Zhang, W. 2007. Optimal pest management in the presence of natural pest control ecosystem services. Ph.D. Dissertation, Michigan State University, East Lansing, Michigan, USA.
By integrating natural pest control services into managerial decision-making, there are new opportunities for improving agricultural pest management in an economically appealing and socially desirable manner. This research develops dynamic and spatial bioeconomic models to investigate optimal economic management of an insect pest in the presence of natural enemies. Of central economic importance are the opportunity cost of natural enemy mortality due to broad-spectrum insecticides and the opportunity cost of setting aside land as non-crop habitats for the enhancement of natural enemy populations. The models are applied to a recent invasive pest of U.S. soybean, the soybean aphid, whose management is of both economic and environmental importance to the North Central region of the United States.
The thesis is divided into three essays. Essay 1 develops a dynamic bioeconomic The thesis is divided into three essays. Essay 1 develops a dynamic bioeconomic model for the insecticide-based management of soybean aphid that explicitly takes into account both the predation effect of natural enemies on pest density and the nontarget mortality effect of aphid insecticides on the level of natural predation supplied. The study develops a natural enemy-adjusted economic threshold that represents the pest population density at which pesticide control becomes optimal in spite of the opportunity cost of injury to natural enemies of the target pest.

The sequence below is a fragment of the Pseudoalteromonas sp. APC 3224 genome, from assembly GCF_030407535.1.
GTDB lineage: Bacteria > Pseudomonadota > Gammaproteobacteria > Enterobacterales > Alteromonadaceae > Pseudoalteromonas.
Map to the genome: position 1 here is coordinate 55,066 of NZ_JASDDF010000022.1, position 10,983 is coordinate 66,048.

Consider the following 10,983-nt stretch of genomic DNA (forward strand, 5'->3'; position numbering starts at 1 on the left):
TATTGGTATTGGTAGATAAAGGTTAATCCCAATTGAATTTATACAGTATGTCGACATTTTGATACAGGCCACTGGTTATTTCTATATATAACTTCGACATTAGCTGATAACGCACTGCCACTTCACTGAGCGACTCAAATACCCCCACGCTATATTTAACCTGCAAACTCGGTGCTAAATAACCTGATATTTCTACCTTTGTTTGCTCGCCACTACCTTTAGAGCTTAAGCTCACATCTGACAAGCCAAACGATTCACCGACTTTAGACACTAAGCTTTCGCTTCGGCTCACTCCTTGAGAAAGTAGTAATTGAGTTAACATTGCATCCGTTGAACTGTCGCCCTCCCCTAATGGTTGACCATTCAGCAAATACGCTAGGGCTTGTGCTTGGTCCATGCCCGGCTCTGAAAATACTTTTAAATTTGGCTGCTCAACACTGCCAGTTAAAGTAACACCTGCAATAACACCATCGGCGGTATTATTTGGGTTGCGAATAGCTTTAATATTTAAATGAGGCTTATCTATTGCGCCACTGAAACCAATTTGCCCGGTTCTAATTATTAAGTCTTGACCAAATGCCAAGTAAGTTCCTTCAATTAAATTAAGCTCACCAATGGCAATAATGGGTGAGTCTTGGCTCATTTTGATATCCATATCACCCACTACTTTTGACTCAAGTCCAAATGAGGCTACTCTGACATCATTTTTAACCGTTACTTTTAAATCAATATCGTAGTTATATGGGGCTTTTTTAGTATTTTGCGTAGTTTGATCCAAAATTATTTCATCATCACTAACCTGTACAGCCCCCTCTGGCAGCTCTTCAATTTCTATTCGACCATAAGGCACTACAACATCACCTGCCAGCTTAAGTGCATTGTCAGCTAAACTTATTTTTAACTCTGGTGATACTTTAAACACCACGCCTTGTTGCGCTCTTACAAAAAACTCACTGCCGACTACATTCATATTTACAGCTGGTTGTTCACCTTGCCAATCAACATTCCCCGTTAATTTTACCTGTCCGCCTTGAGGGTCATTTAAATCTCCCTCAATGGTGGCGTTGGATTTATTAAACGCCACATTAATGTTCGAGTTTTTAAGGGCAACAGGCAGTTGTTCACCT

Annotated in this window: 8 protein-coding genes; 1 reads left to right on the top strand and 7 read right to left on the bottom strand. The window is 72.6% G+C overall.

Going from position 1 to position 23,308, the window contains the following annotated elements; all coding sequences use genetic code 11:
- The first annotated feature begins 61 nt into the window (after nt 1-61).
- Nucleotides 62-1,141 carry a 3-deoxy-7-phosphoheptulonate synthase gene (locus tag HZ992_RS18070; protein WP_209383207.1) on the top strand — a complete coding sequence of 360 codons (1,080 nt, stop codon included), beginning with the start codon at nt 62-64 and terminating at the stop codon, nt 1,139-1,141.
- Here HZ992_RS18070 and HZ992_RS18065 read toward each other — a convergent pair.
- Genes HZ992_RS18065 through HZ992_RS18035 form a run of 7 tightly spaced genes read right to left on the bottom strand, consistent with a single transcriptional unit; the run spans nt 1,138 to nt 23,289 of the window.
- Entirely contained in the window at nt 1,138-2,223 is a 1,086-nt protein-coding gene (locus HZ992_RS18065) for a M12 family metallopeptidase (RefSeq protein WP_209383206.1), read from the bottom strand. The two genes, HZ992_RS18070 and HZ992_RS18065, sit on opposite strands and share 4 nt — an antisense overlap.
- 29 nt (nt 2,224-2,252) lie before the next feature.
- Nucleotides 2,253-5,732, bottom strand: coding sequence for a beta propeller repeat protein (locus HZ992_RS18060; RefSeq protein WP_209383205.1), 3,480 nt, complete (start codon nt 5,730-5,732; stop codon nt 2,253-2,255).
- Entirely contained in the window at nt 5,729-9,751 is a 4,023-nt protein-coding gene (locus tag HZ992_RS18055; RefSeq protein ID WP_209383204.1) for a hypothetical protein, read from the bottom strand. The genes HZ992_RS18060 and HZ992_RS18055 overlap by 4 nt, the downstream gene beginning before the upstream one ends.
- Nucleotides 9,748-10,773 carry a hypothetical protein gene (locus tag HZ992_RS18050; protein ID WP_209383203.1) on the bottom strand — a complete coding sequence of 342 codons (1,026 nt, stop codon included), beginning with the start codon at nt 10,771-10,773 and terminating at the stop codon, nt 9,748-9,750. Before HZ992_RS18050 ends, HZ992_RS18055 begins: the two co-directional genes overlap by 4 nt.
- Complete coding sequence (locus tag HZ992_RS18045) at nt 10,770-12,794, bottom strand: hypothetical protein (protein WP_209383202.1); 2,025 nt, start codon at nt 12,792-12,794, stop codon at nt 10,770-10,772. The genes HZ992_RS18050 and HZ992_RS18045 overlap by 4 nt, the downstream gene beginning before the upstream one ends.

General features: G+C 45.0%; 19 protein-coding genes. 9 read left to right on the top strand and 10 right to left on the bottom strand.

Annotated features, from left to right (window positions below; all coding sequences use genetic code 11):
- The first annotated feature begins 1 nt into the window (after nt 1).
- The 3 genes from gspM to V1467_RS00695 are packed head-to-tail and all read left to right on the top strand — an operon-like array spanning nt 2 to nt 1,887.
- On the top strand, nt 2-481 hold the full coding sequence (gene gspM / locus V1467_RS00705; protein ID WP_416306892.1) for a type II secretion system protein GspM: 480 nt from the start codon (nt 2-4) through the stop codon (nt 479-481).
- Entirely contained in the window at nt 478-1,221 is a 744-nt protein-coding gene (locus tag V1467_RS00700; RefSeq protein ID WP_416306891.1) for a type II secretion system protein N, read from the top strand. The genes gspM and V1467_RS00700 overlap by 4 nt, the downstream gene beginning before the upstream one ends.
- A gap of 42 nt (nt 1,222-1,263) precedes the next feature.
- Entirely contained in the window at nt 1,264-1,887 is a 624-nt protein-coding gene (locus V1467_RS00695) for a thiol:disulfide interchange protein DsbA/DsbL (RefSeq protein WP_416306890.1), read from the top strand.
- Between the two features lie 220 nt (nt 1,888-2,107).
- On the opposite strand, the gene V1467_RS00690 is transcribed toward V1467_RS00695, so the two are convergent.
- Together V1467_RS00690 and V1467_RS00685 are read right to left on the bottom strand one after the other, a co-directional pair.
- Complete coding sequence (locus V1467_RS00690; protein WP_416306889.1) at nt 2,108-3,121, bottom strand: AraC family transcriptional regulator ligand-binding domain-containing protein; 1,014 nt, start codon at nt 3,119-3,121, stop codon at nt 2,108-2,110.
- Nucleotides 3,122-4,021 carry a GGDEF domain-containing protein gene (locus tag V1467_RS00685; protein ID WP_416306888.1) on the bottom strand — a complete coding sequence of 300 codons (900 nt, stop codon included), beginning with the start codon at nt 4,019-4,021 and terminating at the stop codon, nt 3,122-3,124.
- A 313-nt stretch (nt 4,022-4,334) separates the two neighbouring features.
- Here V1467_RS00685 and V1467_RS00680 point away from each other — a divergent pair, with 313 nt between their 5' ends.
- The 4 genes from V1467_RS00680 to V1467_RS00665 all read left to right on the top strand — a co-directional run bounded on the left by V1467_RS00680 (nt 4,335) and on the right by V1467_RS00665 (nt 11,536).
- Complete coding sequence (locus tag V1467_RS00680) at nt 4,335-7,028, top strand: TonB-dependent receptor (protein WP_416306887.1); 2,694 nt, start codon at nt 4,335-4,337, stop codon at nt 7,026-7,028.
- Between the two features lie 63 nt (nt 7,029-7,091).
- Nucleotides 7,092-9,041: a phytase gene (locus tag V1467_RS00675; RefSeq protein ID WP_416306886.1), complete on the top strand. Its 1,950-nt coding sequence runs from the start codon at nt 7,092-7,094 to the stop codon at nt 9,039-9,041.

Essay 2 applies the bioeconomic model developed in Essay 1 for a simulation experiment on the optimal control of soybean aphid. The study examines the difference in optimal control choices and associated economic gains with and without consideration of natural enemies. For instance, the presence of one ladybeetle would justify a change of optimal control choice from spray to no-spray when the pest density is 20 per plant. The results highlight the importance of assessing both pest and natural enemy populations in making insecticide application decisions and accounting for the opportunity cost of insecticide collateral damage to natural enemies.
The study also estimates the private economic value to farmers of the natural control services of ladybeetles in suppressing soybean aphid damage. The estimate constitutes a lower bound for the total economic value of this ecosystem service, because it omits such benefits as the avoidance of health and environmental risks from insecticide spraying.
Farmers desiring to rely on natural pest control in lieu of insecticide-based control can try to manage the habitat for natural enemies. Essay 3 develops a spatial optimization model to explore economically optimal habitat configurations for the natural enemies of crop pests. The model is applied to soybean aphid management in representative conventional and organic farming systems. Results indicate that non-crop habitat management can potentially be a promising pest management option for organic cropping systems. However, it tends to reduce farm net returns for conventional farms. Both area and shape of non-crop habitats affect economic performance, with the greatest value coming from small, scattered areas of habitat.
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